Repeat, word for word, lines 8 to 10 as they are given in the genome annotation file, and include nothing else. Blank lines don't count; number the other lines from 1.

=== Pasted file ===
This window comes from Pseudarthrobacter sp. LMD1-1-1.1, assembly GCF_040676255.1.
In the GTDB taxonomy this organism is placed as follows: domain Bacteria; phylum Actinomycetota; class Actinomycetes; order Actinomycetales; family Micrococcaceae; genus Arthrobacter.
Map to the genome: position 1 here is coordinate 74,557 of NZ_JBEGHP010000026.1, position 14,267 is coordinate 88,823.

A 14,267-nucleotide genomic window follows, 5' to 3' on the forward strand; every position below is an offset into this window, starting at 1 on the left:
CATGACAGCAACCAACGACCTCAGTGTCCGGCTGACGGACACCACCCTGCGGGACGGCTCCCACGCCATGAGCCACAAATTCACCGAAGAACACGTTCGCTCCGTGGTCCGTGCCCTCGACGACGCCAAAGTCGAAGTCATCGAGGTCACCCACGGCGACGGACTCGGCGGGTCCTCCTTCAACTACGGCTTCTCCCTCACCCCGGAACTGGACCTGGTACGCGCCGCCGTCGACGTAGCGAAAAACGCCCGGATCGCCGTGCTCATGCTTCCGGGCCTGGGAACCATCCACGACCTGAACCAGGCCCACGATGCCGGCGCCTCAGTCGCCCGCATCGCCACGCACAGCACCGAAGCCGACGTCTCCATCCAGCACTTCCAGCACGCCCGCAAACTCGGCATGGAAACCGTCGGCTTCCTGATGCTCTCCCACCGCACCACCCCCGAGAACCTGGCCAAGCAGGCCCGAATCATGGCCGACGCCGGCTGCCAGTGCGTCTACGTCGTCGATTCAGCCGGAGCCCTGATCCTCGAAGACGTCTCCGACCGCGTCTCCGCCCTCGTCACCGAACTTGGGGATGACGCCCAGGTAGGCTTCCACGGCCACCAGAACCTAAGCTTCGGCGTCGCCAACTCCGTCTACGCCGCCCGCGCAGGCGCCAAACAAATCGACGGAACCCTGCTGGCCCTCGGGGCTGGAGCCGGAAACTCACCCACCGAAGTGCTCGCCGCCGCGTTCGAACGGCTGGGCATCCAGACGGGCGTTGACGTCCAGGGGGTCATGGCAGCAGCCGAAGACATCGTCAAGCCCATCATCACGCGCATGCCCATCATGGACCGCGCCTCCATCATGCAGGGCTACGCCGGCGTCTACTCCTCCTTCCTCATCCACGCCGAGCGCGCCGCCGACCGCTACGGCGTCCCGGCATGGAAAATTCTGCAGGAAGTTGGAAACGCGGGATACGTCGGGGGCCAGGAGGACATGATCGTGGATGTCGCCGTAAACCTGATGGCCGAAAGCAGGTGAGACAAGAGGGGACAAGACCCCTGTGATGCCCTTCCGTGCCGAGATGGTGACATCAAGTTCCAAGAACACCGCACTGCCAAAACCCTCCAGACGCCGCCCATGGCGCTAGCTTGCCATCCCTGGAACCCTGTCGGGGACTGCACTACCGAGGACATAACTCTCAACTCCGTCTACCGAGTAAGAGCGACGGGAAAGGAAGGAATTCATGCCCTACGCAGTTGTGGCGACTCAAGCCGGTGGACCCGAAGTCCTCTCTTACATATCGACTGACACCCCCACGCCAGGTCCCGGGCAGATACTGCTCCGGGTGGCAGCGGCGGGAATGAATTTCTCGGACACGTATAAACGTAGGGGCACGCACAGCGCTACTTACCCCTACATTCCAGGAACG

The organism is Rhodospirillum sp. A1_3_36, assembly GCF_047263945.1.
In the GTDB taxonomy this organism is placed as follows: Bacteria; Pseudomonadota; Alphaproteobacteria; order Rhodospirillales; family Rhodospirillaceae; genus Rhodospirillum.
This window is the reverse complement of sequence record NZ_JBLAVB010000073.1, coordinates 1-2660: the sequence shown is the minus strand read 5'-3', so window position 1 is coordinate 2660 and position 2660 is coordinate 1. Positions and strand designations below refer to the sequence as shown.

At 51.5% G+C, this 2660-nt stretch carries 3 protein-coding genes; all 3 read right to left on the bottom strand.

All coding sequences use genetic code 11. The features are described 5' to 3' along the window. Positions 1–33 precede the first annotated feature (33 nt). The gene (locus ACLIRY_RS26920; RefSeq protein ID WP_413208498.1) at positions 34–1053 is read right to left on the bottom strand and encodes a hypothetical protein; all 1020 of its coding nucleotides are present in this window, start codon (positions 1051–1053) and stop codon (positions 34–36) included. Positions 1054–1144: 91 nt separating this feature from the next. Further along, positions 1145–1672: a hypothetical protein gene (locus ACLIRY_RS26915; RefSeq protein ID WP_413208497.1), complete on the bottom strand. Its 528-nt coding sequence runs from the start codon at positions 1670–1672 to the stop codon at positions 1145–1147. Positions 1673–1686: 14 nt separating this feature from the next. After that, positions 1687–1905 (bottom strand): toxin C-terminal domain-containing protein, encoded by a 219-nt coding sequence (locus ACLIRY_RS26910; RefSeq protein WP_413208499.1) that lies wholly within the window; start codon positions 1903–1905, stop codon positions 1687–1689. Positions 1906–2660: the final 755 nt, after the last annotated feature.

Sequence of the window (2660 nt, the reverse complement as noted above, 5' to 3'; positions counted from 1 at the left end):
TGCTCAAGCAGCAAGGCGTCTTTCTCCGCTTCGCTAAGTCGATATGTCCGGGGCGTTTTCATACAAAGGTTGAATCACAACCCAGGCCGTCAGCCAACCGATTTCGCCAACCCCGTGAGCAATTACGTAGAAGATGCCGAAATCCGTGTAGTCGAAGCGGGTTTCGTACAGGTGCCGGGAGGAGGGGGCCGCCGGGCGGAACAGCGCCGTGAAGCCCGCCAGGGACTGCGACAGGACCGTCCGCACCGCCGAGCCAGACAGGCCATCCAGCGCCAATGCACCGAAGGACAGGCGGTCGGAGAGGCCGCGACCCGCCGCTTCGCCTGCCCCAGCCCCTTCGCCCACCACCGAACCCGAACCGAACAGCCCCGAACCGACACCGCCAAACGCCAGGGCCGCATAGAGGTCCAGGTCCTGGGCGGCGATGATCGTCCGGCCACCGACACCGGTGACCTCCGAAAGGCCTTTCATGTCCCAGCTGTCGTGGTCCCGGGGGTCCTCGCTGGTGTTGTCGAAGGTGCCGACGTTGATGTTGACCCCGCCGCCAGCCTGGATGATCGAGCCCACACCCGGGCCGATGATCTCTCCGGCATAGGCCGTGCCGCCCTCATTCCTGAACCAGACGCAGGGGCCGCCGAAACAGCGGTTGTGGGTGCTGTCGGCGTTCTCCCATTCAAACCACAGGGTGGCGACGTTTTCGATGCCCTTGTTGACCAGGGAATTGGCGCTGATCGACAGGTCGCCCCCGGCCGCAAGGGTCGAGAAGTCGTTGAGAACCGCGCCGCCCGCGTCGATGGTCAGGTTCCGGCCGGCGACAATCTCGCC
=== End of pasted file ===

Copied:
This window is the reverse complement of sequence record NZ_JBLAVB010000073.1, coordinates 1-2660: the sequence shown is the minus strand read 5'-3', so window position 1 is coordinate 2660 and position 2660 is coordinate 1. Positions and strand designations below refer to the sequence as shown.

At 51.5% G+C, this 2660-nt stretch carries 3 protein-coding genes; all 3 read right to left on the bottom strand.

All coding sequences use genetic code 11. The features are described 5' to 3' along the window. Positions 1–33 precede the first annotated feature (33 nt). The gene (locus ACLIRY_RS26920; RefSeq protein ID WP_413208498.1) at positions 34–1053 is read right to left on the bottom strand and encodes a hypothetical protein; all 1020 of its coding nucleotides are present in this window, start codon (positions 1051–1053) and stop codon (positions 34–36) included. Positions 1054–1144: 91 nt separating this feature from the next. Further along, positions 1145–1672: a hypothetical protein gene (locus ACLIRY_RS26915; RefSeq protein ID WP_413208497.1), complete on the bottom strand. Its 528-nt coding sequence runs from the start codon at positions 1670–1672 to the stop codon at positions 1145–1147. Positions 1673–1686: 14 nt separating this feature from the next. After that, positions 1687–1905 (bottom strand): toxin C-terminal domain-containing protein, encoded by a 219-nt coding sequence (locus ACLIRY_RS26910; RefSeq protein WP_413208499.1) that lies wholly within the window; start codon positions 1903–1905, stop codon positions 1687–1689. Positions 1906–2660: the final 755 nt, after the last annotated feature.